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Construction on Savannah’s Playground for children with disabilities could begin next month

Savannah Thompson receives a check with Mayor John Rhodes for Savannah's Playground from the Carolina Country Music Fest donations. The last day of the Carolina Country Music Fest in Myrtle Beach is Sunday, June 7th with top country artists such as Marshall Tucker Band, Kellie Pickler, Hunter Hayes and Lady Antebellum performing their hits on the Jack Daniels stage at the Boardwalk.
Savannah Thompson receives a check with Mayor John Rhodes for Savannah's Playground from the Carolina Country Music Fest donations. The last day of the Carolina Country Music Fest in Myrtle Beach is Sunday, June 7th with top country artists such as Marshall Tucker Band, Kellie Pickler, Hunter Hayes and Lady Antebellum performing their hits on the Jack Daniels stage at the Boardwalk. jlee@thesunnews.com

Plans are moving along for a playground designed to accommodate children with disabilities in Myrtle Beach, with hopes to begin construction next month.

Savannah’s Playground will belong to the city and be overseen by city staff, but a non-profit will fund the facility’s construction and replacement of any equipment.

“We’re about ready to start something soon,” said Myrtle Beach Mayor John Rhodes, who established the nonprofit for the playground.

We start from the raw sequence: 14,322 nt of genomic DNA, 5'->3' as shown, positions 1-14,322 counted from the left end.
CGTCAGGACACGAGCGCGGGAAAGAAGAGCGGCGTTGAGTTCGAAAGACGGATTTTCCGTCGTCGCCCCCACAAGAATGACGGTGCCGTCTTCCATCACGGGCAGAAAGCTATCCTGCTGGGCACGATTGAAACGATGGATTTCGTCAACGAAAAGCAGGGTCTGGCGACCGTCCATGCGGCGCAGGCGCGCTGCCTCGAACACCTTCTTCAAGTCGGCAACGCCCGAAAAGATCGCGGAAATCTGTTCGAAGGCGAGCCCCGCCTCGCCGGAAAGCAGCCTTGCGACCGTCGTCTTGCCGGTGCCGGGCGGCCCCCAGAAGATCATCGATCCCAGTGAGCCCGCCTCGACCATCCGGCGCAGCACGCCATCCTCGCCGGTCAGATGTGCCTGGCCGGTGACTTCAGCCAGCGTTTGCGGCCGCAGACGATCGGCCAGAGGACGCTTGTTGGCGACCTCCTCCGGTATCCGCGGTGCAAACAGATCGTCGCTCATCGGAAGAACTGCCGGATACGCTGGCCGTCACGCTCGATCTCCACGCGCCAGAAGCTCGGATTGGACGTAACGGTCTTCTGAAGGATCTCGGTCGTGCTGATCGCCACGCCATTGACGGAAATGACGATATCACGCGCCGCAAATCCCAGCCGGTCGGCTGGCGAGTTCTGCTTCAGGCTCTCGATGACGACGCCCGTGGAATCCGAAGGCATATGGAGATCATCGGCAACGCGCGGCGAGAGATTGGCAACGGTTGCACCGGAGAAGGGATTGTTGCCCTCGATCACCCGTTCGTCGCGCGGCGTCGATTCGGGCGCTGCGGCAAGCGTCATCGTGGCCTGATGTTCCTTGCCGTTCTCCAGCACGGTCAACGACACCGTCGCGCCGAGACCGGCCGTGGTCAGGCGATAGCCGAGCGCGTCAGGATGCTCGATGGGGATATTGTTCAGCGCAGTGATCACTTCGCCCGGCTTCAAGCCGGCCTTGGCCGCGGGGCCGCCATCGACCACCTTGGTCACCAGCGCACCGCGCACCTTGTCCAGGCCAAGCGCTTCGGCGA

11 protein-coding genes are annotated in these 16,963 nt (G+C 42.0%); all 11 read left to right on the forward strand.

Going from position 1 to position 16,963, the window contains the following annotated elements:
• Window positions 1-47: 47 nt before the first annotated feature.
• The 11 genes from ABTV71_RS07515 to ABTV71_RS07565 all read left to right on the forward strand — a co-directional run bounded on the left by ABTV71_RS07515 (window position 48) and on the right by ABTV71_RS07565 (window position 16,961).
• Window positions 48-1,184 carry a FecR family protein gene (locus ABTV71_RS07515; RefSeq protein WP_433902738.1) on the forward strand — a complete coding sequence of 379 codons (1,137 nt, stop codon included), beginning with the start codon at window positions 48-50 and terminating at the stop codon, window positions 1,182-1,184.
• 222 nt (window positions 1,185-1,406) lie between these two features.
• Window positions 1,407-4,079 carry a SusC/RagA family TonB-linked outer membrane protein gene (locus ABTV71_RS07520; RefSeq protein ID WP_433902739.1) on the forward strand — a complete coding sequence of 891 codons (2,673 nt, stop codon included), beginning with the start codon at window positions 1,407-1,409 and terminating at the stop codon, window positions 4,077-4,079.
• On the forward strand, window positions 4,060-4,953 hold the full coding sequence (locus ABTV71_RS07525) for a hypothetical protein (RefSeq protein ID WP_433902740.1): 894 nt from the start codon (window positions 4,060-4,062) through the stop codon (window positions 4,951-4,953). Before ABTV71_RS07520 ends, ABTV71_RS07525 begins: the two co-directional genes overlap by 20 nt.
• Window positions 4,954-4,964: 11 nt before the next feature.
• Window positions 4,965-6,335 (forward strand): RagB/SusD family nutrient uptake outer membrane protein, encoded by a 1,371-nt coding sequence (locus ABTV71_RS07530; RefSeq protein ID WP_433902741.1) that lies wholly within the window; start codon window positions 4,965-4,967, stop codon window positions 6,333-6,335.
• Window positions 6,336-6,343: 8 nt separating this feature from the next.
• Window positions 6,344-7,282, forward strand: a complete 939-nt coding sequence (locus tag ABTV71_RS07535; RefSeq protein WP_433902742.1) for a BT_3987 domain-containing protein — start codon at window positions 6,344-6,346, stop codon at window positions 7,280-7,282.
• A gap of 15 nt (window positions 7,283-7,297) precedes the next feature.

Rhodes said about $760,000 has been raised toward the playground’s $3 million price tag. That money has come from local governments and the state, as well as private donations from individuals and businesses, Rhodes said.

On Sunday, the playground got a check for $10,000 from the organizers of the Carolina Country Music Fest, which took place on the former Pavilion site in Myrtle Beach during the weekend.

“The main point is that if you have a sister with special needs and wanted to go play with her, you would be able to because this playground will accommodate everyone,” Rhodes said.

Savannah’s Playground, which is referred to as an “enabling park,” will include a number of components, such as a music park, adapted paddle boats and a zipline, that will allow children with disabilities to take part.

Rhodes, who met with engineers last week, said the park’s first phase will include the playground itself as well as a musical park with large music instruments such as xylophones. Rhodes said he hopes construction on the $1.4 million first phase will begin July 1 and should take about eight weeks.

“Once we get past the first phase we’re going to start a bigger campaign for donations,” he said.

Construction of the full 4-acre park will be done in three phases, Rhodes said.

The Grand Strand Miracle Leagues, an organization whose purpose is to give people with special needs access to sports and recreational activities, has a playground that is available to children during its sporting events, but secured when those games are over.

Savannah’s Playground would be open year-round, Rhodes said. The playground is named for 19-year-old Savannah Thompson, who plays soccer and baseball with the Grand Strand Miracle Leagues.

The playground is proposed to have an early childhood play area for children up to age 5; a picnic area under some trees; a school age play area for children ages 5 to 12; an interactive play area featuring equipment that can be manipulated such as a large tic-tac-toe board; the musical park; a zipline; a pier on the lake along the fitness trail; and several swing sets and water play park near the pond by Crabtree Memorial Gymnasium.

For more information about Savannah’s Playground, visit http://savannahsplayground.org.

Contact MAYA T. PRABHU at 444-1722 or on Twitter @TSN_mprabhu.

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